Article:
In a North-South vertically differentiated duopoly, the analysis in this paper derives equilibrium government policies towards parallel imports. By incorporating strategic interaction at the policy-setting stage and the product market, the model sheds new light on (i) the effects of parallel import policies on pricing behavior of firms and (ii) the interdependence of national parallel import policies. If demand asymmetry across countries is sufficiently large, the North forbids parallel imports to ensure its firm sells in the South thereby generating international price discrimination - the South's most preferred market outcome - as the equilibrium. When demand structures are relatively similar across countries, the North permits parallel imports and uniform pricing - its most preferred market outcome - obtains.


     
  • Export diversification in a transitioning economy: the case of Syria (DECPG), Jamus Jerome Lim, Christian Saborowski

    How does the process of export diversification play out in a transitioning economy, especially in light of government policy aimed at trade liberalization? This paper examines this question by considering a directed policy effort by Syria - an economy transitioning from both economic centralization and resource dependence - to liberalize its trade in 2001. In addition to documenting the patterns of diversification at the aggregate level since the implementation of the policy, we also examine factors that are related to diversification at the sectoral level. Our findings suggest that, while Syria has achieved reasonably rapid export diversification, this may to a large extent be the result of structural transformations in the economy, and that further consolidation of diversification gains may require continued policy reform along the lines of strengthening Syria's weak institutional and business environment.

     
  • Task trade between similar countries, Gene M. Grossman, Esteban Rossi-Hansberg

    The authors propose a theory of task trade between countries that have similar relative factor endowments and technological capabilities but may differ in size. Firms produce differentiated goods by performing a continuum of tasks, each of which generates local spillovers. Tasks can be performed at home or abroad, but off-shoring entails costs that vary by task. In equilibrium, the tasks with the highest off-shoring costs may not be traded. Among the remainder, those with the relatively higher off-shoring costs are performed in the country that has the higher wage and higher aggregate output. The paper discusses the relationship between equilibrium wages, equilibrium outputs, and relative country size and examines how the pattern of specialization reflects the key parameters of the model.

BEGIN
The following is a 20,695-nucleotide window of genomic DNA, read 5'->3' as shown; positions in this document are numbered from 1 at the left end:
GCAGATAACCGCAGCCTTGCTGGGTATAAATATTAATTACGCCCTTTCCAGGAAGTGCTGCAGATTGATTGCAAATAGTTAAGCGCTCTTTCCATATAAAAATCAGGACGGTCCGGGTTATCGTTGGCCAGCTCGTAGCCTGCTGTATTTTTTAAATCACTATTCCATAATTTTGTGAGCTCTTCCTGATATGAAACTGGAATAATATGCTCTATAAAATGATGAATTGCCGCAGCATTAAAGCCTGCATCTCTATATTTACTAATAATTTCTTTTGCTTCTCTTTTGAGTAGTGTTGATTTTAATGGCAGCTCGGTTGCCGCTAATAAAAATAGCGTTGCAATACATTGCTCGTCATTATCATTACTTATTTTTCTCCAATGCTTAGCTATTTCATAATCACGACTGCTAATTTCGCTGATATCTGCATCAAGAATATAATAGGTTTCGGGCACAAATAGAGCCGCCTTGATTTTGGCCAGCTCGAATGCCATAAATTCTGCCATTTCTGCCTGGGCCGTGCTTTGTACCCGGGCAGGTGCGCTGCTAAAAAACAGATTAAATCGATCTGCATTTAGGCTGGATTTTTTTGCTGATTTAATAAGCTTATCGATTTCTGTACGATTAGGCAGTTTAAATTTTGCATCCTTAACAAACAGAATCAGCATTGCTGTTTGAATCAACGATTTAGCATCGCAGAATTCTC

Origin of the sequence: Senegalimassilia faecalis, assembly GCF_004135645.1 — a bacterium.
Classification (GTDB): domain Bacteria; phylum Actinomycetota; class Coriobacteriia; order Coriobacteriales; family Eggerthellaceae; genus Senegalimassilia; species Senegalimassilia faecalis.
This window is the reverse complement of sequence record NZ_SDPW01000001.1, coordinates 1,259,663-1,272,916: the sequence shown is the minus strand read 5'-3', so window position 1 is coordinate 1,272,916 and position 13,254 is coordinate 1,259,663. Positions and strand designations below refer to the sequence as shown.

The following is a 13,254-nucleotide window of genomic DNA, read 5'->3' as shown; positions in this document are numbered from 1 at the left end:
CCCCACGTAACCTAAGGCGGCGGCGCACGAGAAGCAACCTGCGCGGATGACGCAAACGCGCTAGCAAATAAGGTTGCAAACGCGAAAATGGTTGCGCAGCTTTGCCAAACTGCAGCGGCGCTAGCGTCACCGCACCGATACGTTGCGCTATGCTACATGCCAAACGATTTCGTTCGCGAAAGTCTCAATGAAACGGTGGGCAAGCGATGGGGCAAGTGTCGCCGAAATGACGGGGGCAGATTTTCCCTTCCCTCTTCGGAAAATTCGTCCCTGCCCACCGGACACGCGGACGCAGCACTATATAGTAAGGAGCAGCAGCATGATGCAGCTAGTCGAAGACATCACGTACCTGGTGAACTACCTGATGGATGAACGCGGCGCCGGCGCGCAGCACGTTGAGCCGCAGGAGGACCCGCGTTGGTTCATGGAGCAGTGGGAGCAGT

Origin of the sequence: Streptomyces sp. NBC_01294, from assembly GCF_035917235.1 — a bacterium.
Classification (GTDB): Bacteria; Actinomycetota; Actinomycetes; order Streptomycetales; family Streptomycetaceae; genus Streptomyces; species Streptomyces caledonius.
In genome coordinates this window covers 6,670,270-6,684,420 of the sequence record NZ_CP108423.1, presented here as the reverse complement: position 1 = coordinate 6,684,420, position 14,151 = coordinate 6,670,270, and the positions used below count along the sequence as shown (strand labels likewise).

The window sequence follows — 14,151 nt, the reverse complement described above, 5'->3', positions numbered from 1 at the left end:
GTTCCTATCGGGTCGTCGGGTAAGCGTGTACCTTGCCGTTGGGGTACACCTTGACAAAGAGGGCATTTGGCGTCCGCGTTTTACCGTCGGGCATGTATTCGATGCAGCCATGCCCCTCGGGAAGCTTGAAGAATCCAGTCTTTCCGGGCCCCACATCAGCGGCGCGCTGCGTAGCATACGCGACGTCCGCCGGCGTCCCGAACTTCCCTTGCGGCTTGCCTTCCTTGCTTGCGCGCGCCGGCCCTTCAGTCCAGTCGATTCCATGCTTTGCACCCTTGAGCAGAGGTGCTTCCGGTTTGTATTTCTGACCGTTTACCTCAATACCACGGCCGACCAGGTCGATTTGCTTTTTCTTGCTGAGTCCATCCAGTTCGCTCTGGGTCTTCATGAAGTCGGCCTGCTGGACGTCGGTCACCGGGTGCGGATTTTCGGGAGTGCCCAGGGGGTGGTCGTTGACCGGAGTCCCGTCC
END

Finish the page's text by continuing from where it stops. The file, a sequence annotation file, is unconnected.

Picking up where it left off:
• Income distribution, product quality, and international trade, Pablo Fajgelbaum, Gene M. Grossman, Elhanan Helpman

    The authors develop a framework for studying trade in horizontally and vertically differentiated products. In their model, consumers with heterogeneous incomes and tastes purchase a homogeneous good and make a discrete choice of quality and variety of a differentiated product. The distribution of preferences generates a nested-logit demand structure such that the fraction of consumers who buy a higher-quality product rises with income. The model features a home-market effect that helps to explain why richer countries export higher-quality goods. It provides a tractable tool for studying the welfare consequences of trade and trade policy for different income groups in an economy.

     
  • Wage rigidity and disinflation in emerging countries (PRMTR), Julian Messina, Anna Sanz-de-Galdeano

    This paper examines the consequences of rapid disinflation for downward wage rigidities in two emerging countries, Brazil and Uruguay, relying on high quality matched employer-employee administrative data. Downward nominal wage rigidities are more important in Uruguay, while wage indexation is dominant in Brazil. Two regime changes are observed during the sample period, 1995-2004: (i) in Uruguay wage indexation declines, while workers' resistance to nominal wage cuts becomes more pronounced; and (ii) in Brazil, the introduction of inflation targeting by the Central Bank in 1999 shifts the focal point of wage negotiations from changes in the minimum wage to expected inflation. These regime changes cast doubts on the notion that wage rigidity is structural in the sense of Lucas (1976).

     
  • Export growth and diversification: the case of Peru (PRMED), Javier Illescas, C. Felipe Jaramillo

    This study puts a lens on the rapid growth of exports in Peru's economy, with special attention to two issues. The first one is the role of international price levels as well as export volumes in explaining this growth. The second one is whether Peru has seen a diversification of its exports during this growth episode. The empirical analysis finds that although the increase in international mineral prices has exerted a significant impact in recent years, much of the growth of Peru's export revenues has also been related to an increase in volumes. This finding applies to traditional and non- traditional exports, although the importance of volumes is more predominant for the latter. Some of the evidence suggests that the rises in price and volumes in the mining components could be leading to greater concentration. Nonetheless, there is a clear trend toward diversification among non-traditional exports due to the significant emergence of new export products in recent years.

     
  • Impact evaluation of trade interventions: paving the way, Olivier Cadot, Ana M. Fernandes, Julien Gourdon, Aaditya Mattoo